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Max Fleischer (July 19, 1883 – September 11, 1972) was an American animator. He was a pioneer in the development of the animated cartoon and served as the head of Fleischer Studios. . Max Fleischer was an artist, a writer, and an inventor of some 20 patents for motion picture production processes.

Early lifeEdit

Born to a Jewish family in Poland, Max Fleischer was the second oldest of six children. His family emigrated to the United States in 1887 and settled in New York City. While still in his teens, he worked for "The Brooklyn Daily Eagle" as an errand boy, and eventually became a cartoonist. Shortly afterward he accepted an illustrator's job for a catalog company in Boston. He returned to New York as Art Editor for "Popular Science" magazine around 1912, his technique first appeared in 1914’s Gertie the Dinosaur.

The rotoscopeEdit

Fleischer came up with a concept to simplify the process of animating movement by tracing frames of live action film. His patent for the Rotoscope was granted in 1915, although Max and his brother Dave Fleischer made their first cartoon using the device in 1914. Extensive use of this technique was made in Fleischer's of the Inkwell series.

Fleischer StudiosEdit

Fleischer produced his Inkwell films for The Bray Studios until, in 1921, he and his brother Dave established Fleischer Studios (initially named "Out of the Inkwell Films") to produce animated cartoons and short subjects; Max was credited as the producer at the beginning of every cartoon as well. Koko and Fitz remained the stars of the Out of the Inkwell series, which was renamed Inkwell Imps in 1927.

In 1923, Fleischer made two 20-minute educational features explaining Albert Einstein's Theory of Relativity, and Charles Darwin's Theory of Evolution. Both features used a combination of animated special effects and live action.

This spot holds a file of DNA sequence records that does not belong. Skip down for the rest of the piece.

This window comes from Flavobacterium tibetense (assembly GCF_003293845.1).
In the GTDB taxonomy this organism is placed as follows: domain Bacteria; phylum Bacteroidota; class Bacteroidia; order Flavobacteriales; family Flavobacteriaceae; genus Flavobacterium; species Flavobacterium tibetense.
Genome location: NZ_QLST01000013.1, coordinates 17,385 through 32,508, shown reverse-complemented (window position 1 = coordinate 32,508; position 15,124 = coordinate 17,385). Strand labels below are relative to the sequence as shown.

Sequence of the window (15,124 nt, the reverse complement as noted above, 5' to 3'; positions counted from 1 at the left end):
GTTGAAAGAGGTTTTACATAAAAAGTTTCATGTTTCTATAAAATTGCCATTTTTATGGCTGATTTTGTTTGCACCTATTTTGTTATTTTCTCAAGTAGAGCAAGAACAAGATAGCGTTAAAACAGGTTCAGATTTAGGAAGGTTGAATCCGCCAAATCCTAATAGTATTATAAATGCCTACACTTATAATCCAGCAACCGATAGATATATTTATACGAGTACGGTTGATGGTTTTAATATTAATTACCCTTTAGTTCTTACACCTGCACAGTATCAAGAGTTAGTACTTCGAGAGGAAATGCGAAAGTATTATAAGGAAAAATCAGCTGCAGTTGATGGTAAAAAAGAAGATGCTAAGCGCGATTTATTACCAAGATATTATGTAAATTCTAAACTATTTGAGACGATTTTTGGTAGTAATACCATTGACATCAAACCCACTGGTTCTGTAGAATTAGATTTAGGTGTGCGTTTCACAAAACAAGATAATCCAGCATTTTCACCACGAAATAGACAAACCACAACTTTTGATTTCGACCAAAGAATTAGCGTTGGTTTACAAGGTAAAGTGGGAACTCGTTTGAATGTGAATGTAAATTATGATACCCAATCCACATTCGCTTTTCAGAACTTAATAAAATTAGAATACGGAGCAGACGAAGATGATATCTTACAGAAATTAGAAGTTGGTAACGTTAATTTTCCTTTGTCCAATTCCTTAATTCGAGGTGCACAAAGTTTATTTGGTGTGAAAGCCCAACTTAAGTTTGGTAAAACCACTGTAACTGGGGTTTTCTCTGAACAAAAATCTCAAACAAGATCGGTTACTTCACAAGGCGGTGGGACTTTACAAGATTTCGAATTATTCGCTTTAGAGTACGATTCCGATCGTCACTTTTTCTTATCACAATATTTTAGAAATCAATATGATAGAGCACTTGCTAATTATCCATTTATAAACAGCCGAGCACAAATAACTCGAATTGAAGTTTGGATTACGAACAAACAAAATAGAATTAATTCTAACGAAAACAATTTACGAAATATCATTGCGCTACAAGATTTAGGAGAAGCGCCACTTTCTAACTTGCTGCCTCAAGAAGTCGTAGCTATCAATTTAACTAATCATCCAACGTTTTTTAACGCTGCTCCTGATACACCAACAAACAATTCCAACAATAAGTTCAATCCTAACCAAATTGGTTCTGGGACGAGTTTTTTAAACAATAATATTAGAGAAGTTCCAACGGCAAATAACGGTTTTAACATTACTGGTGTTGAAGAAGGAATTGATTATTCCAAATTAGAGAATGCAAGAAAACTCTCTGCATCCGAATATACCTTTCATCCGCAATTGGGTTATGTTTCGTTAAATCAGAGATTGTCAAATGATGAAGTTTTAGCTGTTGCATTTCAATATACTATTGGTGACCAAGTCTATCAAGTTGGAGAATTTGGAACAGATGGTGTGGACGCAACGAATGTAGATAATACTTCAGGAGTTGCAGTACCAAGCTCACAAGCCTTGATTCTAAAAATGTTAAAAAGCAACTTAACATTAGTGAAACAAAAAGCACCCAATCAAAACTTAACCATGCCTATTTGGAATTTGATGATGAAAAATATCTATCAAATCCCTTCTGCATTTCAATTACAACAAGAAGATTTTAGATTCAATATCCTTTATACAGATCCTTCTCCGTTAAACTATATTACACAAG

Into the early sound era, Fleischer produced many technically advanced and sophisticated animated films. Several of his cartoons had soundtracks featuring live or rotoscoped images of the leading jazz performers of the time, most notably Cab Calloway, Louis Armstrong and Don Redman. Fleischer's use of black performers was bold at a time when depictions of blacks were often denigrating and stereotypical.

Finding successEdit

In the early 1930's, Fleischer Studios could not come close to matching the success of Mickey Mouse. In addition to the success of Mickey Mouse, Disney was also able to raise the stakes against Fleischer higher by significantly boosting the success of Silly Symphonies through the popular cartoon The Three Little Pigs.

Fleischer's most significant business deal came in securing the rights to the comic strip character Popeye the Sailor from King Features Syndicate. "Popeye" made his film debut in July, 1933, introduced in the Betty Boop short Popeye the Sailor. Popeye was an immediate hit for Fleischer, and his popularity would grow to outdistance Mickey Mouse by 1935.

Animated features and declineEdit

In 1937, film production at Fleischer's studio was affected by a five month strike, which kept his cartoons off theater screens through the rest of the year. The strikers represented by the Commercial Artists and Designers Union were not recognized by the IATSE, which represented the majority of the motion picture crafts. But after five months, Paramount Pictures urged Fleischer to settle. Then in March, 1938, Fleischer Studios moved from New York City to Miami. The reasons were many. While it was reasoned that the relocation removed the studio from further union agitation, they were in need of additional space for the production of features.